The Whitewashing of MLK
How a Black radical was warped into an establishment figure
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Enjoy your holiday. In Solidarity — Joe
Today is Martin Luther King Jr. Day, the national holiday commemorating the birthday of the acclaimed civil rights icon. While Dr. King is celebrated in every aspect of society, with sports teams, Fortune 500 companies, and even the FBI paying tribute, the depiction of MLK that America honors is far departed from the man.
Through a deliberate practice of misrepresentation and omission, America’s political and cultural establishment has whitewashed Dr. King into an acceptable, moderate figure whose celebration does not pose a threat to their position. It is this version of Dr. King that the United States loves to praise, for two reasons. First, his preference for nonviolent civil disobedience and willingness to engage with electoralism, such as his support for the 1964 Civil Rights Act, reinforces the notion that America’s systemic problems can be solved through the established legislative structure. This helps dissuade Americans from seeking political solutions outside the two-party system, such as labor or community organizing. Second, much like the Founding Fathers are honored for winning American independence, celebrating Dr. King gives the impression that he completed his mission. Positioning him as the victorious leader of the civil rights movement implies systemic racism is over, having gone the way of chattel slavery and Jim Crow. (Congrats everyone! We did it!)
While it’s true Dr. King preached non-violence and worked legislatively to advance the antiracist cause, the constructed image of him as an establishment figure drastically reduces the scope of his life’s work. Not only is this reduction insulting to him and the thousands that comprised his movement, but it hinders us from achieving Dr. King’s true goal: the emancipation of the oppressed from lasting systems of oppression.
Dr. King’s nonviolent approach is often contrasted against the more radical, violent arm of the civil rights movement, represented by Malcolm X and the Black Panthers. While today’s telling posits these wings as opposed to one another, with the peaceful branch eventually “winning,” this is not the case. Many factors contributed to the creation and success of the non-violent faction: personal pacifism, religious beliefs, and a disciplined strategy — Dr. King knew images of unarmed protestors being attacked by police dogs and sprayed with firehoses would win over public sentiment. But the picture of Dr. King as staunchly opposed to anything more radical or disruptive — namely the tactics of Malcolm X — is an ahistorical, racist manipulation. In 1965, Dr. King gave an interview to Playboy that was twisted to give the impression he was opposed to other ways of doing things. In the printed interview, Playboy quoted King saying:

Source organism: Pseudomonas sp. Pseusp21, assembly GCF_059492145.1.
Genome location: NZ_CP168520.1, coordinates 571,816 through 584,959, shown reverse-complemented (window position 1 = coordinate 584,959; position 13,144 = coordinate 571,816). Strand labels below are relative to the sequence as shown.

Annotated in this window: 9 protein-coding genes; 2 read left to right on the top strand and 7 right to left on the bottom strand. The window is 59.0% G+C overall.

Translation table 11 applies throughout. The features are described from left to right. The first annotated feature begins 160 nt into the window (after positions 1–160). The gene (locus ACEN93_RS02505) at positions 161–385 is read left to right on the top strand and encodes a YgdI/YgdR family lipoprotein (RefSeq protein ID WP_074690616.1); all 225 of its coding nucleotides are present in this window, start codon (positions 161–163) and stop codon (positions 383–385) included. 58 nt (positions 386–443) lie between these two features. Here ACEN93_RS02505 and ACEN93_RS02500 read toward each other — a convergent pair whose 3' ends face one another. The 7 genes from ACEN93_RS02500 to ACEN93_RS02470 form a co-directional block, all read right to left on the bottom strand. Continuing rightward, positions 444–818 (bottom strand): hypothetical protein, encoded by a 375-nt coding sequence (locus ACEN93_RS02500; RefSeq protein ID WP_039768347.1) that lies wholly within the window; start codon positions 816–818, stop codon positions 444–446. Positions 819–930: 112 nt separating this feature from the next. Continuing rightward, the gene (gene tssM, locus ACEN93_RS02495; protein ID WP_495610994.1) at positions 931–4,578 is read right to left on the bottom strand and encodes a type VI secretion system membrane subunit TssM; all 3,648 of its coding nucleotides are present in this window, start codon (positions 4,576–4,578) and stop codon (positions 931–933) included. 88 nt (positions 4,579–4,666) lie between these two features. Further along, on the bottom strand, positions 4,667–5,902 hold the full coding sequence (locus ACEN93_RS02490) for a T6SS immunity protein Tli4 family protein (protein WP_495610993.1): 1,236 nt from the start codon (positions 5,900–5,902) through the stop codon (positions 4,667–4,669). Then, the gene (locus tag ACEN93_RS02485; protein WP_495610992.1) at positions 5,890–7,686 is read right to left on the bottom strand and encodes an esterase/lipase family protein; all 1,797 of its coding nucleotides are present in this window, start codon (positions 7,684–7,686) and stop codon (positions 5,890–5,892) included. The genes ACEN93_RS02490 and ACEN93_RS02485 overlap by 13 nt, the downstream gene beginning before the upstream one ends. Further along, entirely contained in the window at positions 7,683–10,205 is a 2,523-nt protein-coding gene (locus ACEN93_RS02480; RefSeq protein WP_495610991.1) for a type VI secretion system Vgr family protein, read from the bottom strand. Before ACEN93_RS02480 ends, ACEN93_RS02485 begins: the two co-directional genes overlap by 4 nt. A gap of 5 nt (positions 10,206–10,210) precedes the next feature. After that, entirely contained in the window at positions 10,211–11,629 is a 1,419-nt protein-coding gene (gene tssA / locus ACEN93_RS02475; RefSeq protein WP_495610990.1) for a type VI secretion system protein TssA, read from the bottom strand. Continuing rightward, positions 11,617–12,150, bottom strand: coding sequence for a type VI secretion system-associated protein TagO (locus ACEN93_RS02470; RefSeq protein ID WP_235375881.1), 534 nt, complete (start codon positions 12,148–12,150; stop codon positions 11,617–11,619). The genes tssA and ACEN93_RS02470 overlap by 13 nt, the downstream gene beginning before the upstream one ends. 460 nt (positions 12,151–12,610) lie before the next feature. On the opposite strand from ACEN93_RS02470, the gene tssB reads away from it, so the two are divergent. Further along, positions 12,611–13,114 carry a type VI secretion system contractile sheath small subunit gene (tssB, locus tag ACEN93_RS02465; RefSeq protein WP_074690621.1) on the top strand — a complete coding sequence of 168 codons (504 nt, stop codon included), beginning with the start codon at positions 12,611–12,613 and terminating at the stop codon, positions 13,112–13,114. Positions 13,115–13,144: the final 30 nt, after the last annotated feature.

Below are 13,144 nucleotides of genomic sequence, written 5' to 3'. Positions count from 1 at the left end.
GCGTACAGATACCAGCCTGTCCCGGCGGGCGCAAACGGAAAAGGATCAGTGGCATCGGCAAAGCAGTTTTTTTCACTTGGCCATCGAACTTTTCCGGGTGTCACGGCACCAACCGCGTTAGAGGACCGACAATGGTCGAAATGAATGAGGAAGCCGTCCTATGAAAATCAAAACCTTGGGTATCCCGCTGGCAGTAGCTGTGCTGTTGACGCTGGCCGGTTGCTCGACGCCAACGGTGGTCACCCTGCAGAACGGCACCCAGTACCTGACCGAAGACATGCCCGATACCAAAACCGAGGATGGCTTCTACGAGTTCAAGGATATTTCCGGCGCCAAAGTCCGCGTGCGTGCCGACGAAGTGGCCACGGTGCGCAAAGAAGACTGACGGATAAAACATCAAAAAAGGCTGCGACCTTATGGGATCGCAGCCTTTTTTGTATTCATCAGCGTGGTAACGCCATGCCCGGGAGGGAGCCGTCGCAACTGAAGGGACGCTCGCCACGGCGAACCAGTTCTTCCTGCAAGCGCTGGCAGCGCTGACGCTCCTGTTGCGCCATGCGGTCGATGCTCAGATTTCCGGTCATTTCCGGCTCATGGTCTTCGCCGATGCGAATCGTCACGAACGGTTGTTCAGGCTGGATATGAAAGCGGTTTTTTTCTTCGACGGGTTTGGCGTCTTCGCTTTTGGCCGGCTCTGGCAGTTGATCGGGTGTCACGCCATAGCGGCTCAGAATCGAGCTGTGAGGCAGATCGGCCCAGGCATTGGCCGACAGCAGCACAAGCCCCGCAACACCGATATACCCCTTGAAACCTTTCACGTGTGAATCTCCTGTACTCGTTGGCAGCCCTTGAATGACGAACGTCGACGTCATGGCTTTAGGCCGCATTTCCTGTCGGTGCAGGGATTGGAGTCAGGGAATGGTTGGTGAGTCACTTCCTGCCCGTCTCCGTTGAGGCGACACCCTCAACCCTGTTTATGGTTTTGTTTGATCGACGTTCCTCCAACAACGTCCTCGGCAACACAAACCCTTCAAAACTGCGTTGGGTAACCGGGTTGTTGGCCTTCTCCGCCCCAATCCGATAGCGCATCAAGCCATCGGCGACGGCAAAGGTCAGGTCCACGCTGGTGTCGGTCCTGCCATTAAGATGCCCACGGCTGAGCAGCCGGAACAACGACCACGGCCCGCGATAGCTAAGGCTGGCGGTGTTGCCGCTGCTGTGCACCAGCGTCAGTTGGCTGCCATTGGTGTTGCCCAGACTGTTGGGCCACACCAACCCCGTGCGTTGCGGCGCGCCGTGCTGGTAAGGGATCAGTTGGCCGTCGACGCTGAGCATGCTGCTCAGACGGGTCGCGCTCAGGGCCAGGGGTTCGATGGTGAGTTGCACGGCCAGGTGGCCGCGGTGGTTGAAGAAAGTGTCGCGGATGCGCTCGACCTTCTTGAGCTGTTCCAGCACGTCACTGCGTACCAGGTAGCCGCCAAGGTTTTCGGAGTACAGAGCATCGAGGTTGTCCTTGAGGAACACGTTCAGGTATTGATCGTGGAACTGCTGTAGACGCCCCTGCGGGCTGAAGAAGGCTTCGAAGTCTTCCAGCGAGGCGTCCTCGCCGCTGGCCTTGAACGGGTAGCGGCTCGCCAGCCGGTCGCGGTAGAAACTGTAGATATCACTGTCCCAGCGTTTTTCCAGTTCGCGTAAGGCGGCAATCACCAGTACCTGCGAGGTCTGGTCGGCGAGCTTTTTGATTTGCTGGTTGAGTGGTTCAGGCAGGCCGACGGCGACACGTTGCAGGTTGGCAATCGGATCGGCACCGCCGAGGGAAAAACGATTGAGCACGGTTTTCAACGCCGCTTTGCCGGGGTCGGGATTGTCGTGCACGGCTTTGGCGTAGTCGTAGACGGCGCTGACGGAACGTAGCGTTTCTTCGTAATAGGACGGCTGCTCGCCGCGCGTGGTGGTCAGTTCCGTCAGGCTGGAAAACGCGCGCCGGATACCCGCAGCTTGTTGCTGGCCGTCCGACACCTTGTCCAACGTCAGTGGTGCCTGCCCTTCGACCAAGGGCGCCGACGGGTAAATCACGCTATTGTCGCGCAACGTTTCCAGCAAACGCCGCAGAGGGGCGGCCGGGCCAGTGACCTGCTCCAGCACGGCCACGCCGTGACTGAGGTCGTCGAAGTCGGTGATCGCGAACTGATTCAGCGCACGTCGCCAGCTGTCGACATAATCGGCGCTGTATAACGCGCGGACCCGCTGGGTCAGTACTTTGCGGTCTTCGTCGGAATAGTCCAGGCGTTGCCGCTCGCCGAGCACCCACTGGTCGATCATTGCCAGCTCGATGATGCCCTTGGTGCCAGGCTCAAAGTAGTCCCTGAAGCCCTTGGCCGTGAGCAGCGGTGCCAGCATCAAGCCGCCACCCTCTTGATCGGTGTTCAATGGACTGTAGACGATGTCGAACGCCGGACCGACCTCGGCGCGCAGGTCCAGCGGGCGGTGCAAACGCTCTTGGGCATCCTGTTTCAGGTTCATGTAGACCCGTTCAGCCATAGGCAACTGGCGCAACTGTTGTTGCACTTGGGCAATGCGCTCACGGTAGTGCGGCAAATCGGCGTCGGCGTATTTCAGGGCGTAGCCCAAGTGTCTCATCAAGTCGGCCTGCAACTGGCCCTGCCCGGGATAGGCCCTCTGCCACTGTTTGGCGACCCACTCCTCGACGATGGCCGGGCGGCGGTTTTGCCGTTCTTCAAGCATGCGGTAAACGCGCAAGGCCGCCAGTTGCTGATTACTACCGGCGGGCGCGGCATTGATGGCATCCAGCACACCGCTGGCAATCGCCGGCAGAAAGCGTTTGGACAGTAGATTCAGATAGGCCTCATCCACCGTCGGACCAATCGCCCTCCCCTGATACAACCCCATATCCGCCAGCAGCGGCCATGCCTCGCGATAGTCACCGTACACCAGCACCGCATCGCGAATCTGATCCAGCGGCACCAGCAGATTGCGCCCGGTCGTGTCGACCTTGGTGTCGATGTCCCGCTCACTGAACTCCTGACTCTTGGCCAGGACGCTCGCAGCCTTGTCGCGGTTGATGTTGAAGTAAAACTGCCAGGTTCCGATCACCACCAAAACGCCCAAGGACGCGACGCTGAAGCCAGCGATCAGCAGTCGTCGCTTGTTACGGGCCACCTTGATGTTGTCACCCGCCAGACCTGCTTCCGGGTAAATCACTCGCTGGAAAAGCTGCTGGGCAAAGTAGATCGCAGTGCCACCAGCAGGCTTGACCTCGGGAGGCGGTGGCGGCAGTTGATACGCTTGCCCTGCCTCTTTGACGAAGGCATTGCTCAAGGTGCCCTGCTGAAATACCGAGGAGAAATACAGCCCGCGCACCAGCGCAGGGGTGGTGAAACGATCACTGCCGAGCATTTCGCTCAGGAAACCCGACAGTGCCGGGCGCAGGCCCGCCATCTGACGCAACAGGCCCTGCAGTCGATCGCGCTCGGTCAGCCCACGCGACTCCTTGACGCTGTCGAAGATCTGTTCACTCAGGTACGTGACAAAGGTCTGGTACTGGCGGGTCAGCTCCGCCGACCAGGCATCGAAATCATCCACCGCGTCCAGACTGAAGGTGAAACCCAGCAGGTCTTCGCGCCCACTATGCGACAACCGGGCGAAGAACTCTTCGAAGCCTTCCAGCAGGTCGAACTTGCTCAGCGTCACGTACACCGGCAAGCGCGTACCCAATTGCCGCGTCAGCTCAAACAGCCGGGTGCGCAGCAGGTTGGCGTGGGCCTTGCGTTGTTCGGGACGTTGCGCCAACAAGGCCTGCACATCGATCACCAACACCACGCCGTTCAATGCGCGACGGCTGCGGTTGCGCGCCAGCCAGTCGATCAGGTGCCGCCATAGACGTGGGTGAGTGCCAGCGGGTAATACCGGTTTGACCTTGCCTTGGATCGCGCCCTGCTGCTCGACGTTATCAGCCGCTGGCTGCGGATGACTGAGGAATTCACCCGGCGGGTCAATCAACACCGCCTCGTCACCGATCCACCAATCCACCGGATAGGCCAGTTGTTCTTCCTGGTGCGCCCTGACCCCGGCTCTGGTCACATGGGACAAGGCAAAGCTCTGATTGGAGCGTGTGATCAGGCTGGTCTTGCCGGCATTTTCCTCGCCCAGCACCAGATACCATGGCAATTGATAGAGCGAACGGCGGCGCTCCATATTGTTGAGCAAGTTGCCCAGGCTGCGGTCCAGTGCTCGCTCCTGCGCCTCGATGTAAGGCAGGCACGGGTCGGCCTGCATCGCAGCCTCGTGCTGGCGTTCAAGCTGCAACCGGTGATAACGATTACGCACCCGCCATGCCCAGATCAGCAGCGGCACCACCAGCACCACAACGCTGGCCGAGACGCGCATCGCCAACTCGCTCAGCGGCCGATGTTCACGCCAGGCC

“I feel that Malcolm has done himself and our people a great disservice. Fiery demagogic oratory in the black ghettoes, urging Negroes to arm themselves and prepare to engage in violence, as he has done, can reap nothing but grief.”
The “disservice” line would be quoted in Dr. King’s biographies, cementing itself as “fact.” But he never said it. When re-reading the original transcripts of the interview, author Jonathan Eig discovered that Playboy had changed Dr. King’s words. He actually said:
“I have met Malcolm X, but circumstances didn't enable me to talk with him for more than a minute. I totally disagree with many of his political and philosophical views, as I understand them. He is very articulate, as you say. I don't want to seem to sound as if I feel so self-righteous, or absolutist, that I think I have the only truth, the only way. Maybe he does have some of the answer. But I know that I have so often felt that I wished that he would talk less of violence, because I don't think that violence can solve our problem. And in his litany of expressing the despair of the Negro, without offering a positive, creative approach, I think that he falls into a rut sometimes."
In reality, King politely stated he disagreed with Malcolm X’s violent approach but acknowledged it might hold “some of the answers.” The deliberate changing of Dr. King’s words, followed by reiterating them until they became a cudgel to be wielded against other forms of Black liberation is one of many offenses in the multi-generational whitewashing of the civil rights pioneer.
And while Dr. King was a staunch proponent of electoralism, making voting rights a pinnacle of his campaign, we should not forget that this was only a segment of his action. Action outside the political realm, such as marches, sit-ins, protests, and boycotts, many of which were illegal, were linchpins of his campaign. He even refused to condemn riots, rightfully calling them “the language of the unheard.”